Joplin, Mo., tornado is deadliest since 1953; toll at 117
The death toll from the tornado that crushed Joplin has risen to 117, Missouri Gov. Jay Nixon said on Tuesday, making it the deadliest such event in the U.S. since 1953.
Speaking on the morning television shows, Nixon said the toll had risen overnight, but he stressed that rescue efforts will continue throughout the day. He was optimistic, especially since the stormy weather had cleared.
“We have suffered a devastating loss,” Joplin City Manager Mark Rohr told reporters at a televised news conference.
“We will recover and we will recover strongly,” Rohr said, “more strongly than when we began.”
Fire Chief Mitch Randles said rescuers were still finding survivors, adding, “We hope to find more folks” as the efforts continue through the day. As of Monday night, 17 people had been rescued.
Rohr said rescuers had completed two full sweeps of the devastation and continued to find survivors. A third sweep was scheduled for later Tuesday, and officials said they would conduct one more after that before the mission changed to recovery mode, rather than rescue.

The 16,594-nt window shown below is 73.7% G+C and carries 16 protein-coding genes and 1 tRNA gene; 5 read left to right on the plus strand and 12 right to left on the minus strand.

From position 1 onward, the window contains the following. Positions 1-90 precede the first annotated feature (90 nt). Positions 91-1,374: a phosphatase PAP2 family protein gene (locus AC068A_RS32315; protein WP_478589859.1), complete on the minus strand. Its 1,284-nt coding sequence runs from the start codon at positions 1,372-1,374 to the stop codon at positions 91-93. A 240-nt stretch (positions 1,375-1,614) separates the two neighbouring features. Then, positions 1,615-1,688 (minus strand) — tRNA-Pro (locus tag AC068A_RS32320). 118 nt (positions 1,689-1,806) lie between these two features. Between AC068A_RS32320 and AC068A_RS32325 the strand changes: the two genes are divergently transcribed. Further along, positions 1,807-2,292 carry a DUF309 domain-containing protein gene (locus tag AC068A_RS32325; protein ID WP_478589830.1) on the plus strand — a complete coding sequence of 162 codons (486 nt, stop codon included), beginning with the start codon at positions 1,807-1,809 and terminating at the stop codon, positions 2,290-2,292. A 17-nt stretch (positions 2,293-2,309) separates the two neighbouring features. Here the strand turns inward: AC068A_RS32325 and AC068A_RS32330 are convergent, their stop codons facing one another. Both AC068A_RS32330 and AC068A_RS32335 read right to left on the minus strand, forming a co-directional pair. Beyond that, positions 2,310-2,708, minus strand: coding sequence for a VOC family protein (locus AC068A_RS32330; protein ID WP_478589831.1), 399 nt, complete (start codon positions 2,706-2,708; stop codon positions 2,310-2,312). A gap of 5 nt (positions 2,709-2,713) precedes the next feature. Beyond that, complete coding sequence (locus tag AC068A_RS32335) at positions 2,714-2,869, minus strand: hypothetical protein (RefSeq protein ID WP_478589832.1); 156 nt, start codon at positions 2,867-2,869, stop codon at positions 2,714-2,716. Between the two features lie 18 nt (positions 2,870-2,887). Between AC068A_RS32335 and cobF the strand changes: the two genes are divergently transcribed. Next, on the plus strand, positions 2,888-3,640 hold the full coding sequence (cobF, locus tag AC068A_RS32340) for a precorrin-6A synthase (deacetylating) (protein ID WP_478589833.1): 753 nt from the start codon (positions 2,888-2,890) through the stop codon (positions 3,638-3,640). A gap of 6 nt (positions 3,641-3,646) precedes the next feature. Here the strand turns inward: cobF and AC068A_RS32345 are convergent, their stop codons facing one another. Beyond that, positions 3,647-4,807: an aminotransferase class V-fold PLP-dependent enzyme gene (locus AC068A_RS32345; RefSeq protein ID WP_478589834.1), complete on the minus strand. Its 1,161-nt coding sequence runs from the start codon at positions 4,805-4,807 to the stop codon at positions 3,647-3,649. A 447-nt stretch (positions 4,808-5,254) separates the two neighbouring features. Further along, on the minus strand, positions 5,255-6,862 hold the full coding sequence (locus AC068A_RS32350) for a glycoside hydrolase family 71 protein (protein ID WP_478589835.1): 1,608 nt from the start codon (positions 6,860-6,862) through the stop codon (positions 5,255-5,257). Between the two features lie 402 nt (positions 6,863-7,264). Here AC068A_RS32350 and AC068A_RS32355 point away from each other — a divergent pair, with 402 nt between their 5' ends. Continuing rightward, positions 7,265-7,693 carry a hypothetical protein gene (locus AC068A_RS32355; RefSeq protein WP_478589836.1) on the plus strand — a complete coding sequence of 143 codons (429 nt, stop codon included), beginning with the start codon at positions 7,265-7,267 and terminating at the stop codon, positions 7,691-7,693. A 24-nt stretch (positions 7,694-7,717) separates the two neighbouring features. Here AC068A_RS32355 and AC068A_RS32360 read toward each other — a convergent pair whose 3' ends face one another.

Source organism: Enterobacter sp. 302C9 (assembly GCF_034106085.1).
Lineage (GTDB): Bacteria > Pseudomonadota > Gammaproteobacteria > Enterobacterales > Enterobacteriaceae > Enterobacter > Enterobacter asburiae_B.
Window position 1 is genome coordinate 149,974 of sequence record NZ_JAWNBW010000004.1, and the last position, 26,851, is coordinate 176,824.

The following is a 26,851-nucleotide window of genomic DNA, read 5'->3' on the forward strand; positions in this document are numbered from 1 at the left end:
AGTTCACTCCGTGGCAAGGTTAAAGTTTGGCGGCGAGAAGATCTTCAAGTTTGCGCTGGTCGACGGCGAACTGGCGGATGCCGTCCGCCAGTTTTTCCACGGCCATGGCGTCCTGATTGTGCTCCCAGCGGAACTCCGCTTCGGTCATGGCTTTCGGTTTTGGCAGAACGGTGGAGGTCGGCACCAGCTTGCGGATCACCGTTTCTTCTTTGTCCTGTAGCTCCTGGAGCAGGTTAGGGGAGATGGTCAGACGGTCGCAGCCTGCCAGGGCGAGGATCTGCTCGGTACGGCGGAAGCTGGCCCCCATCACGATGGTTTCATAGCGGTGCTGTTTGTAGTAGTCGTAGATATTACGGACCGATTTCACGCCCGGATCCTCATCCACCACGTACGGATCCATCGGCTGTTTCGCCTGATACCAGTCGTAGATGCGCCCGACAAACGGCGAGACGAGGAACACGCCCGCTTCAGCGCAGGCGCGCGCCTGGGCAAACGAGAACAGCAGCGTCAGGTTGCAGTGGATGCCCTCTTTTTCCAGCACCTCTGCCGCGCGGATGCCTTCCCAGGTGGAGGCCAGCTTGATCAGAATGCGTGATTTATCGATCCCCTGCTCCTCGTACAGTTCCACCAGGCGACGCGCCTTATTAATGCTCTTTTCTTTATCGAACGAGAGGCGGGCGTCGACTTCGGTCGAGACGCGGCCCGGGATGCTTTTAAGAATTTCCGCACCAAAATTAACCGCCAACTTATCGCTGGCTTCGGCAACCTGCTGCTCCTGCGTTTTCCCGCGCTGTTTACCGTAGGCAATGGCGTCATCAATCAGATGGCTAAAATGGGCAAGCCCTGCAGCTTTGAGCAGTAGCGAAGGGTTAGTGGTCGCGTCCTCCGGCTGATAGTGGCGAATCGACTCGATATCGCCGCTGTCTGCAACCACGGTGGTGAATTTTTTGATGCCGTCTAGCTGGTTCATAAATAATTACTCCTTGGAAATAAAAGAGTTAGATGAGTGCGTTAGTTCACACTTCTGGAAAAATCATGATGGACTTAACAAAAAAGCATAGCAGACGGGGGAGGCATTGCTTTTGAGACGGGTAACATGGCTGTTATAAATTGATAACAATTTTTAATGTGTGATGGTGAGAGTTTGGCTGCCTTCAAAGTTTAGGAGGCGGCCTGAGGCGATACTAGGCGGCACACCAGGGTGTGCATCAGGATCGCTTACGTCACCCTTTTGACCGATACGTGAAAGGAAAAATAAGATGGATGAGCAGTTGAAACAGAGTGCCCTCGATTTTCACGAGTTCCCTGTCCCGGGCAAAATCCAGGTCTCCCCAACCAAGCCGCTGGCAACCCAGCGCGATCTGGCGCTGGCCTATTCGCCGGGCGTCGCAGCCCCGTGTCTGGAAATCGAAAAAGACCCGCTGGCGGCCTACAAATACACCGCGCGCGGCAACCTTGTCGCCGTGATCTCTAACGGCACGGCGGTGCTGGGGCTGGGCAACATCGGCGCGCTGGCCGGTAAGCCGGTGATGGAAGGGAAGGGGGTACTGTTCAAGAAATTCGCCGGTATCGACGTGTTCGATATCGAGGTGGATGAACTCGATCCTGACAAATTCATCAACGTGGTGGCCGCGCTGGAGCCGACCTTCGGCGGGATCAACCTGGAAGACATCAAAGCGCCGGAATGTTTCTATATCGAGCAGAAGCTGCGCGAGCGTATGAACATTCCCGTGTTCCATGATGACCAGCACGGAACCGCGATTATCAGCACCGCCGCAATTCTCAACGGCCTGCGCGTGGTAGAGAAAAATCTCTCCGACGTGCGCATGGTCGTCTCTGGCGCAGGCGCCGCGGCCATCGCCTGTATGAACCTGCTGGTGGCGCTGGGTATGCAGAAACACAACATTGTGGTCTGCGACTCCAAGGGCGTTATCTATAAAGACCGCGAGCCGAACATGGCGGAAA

City officials praised volunteers and supplies that had been arriving. They also thanked the Federal Emergency Management Agency for its efforts, which were pledged by President Obama after the tornado struck.
The tornado hit Joplin about 6 p.m. Sunday, cutting a six-mile swath through the city. More than 2,000 structures were leveled.
With a death toll of 117, this week’s disaster surpasses the single deadliest tornado in the U.S., on April 27, 1953, according to National Weather Service records. That tornado hit Flint, Mich., and 116 were killed.
Just last month, tornadoes swept through six Southern states, killing at least 314 people, mostly in Alabama. But those deaths were from multiple tornadoes. The record death toll from a multiple event was 747 in 1925.
City officials said they will test the siren system Tuesday morning and warned residents not to panic. It was the keening whine of sirens that alerted people Sunday night to the twister, which was traveling so fast, there was little time to find shelter.
The tornado destroyed “thousands” of homes in this city of about 50,000, Fire Chief Randles said, as well as demolishing hundreds of businesses.
Craig Fugate, director of the Federal Emergency Management Agency, told NBC’s “Today” show Tuesday that Obama had declared a disaster in the area, which means residents are eligible for his agency’s assistance.
“We’re here for the long haul,” Fugate said, “not just for the response.”
Fugate, Gov. Nixon and Sen. Claire McCaskill were viewing the damage Tuesday by helicopter.
Riccardi reported from Joplin and Muskal from Los Angeles.
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